, Volume 23, Issue 12, pp 2010-2013
Date: 02 Oct 2008

Pneumococcal Vaccination in General Internal Medicine Practice: Current Practice and Future Possibilities

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Abstract

Background

Pneumococcal vaccine (PPV) is recommended for adults ≥65 years and those with chronic illness, but there are potential advantages of universal vaccination of adults age 50–64 years.

Objective

To assess reported (1) recommendations and administration practices of general internists for PPV, (2) barriers to vaccination, and (3) willingness to expand vaccination to all adults ≥50 years.

Methods

National survey of general internists representative of the American College of Physicians.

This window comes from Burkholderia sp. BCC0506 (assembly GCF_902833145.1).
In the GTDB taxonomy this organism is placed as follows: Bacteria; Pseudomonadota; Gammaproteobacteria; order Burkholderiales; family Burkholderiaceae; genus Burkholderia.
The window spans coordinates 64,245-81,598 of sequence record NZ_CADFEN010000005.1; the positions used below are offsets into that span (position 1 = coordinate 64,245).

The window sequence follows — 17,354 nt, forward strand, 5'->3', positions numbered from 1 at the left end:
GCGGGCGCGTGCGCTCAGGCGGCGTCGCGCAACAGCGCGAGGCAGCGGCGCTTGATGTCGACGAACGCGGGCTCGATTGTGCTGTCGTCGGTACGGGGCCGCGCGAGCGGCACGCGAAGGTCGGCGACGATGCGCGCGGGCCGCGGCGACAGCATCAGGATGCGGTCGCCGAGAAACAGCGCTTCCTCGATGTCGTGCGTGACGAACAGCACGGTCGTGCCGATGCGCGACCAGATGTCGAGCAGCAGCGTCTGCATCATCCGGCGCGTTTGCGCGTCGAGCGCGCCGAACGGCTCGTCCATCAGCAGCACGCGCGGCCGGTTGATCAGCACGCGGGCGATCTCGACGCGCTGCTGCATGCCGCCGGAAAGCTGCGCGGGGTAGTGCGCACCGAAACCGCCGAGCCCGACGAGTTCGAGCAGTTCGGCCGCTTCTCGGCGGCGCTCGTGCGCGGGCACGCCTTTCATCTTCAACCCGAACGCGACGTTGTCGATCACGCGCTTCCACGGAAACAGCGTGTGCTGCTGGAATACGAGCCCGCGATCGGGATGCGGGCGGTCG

Results

Response rate was 74% (N = 326). Although 99% reported giving PPV, less than 20% used a computerized database to identify eligible patients by age or diagnoses and only 6% recalled patients. Major barriers included acute problems taking precedence over preventive care (39%), difficulty determining vaccination history (30%), not thinking of it/not a priority (20%), and inadequate reimbursement for vaccine (19%). If ACIP expanded recommendations, 60% would definitely and 37% would probably institute this change.

Conclusions

Most general internists reported giving PPV, but delivery was hindered by competing demands, lack of systems to identify patients needing vaccination, and reimbursement issues. Barriers might be decreased by a policy of universal vaccination of adults ≥50 years, and the majority of physicians reported they would follow such a recommendation if it were made.

The paper was presented at the following conferences: National Immunization Conference, March 2006; Society of General Internal Medicine Conference, April 2006.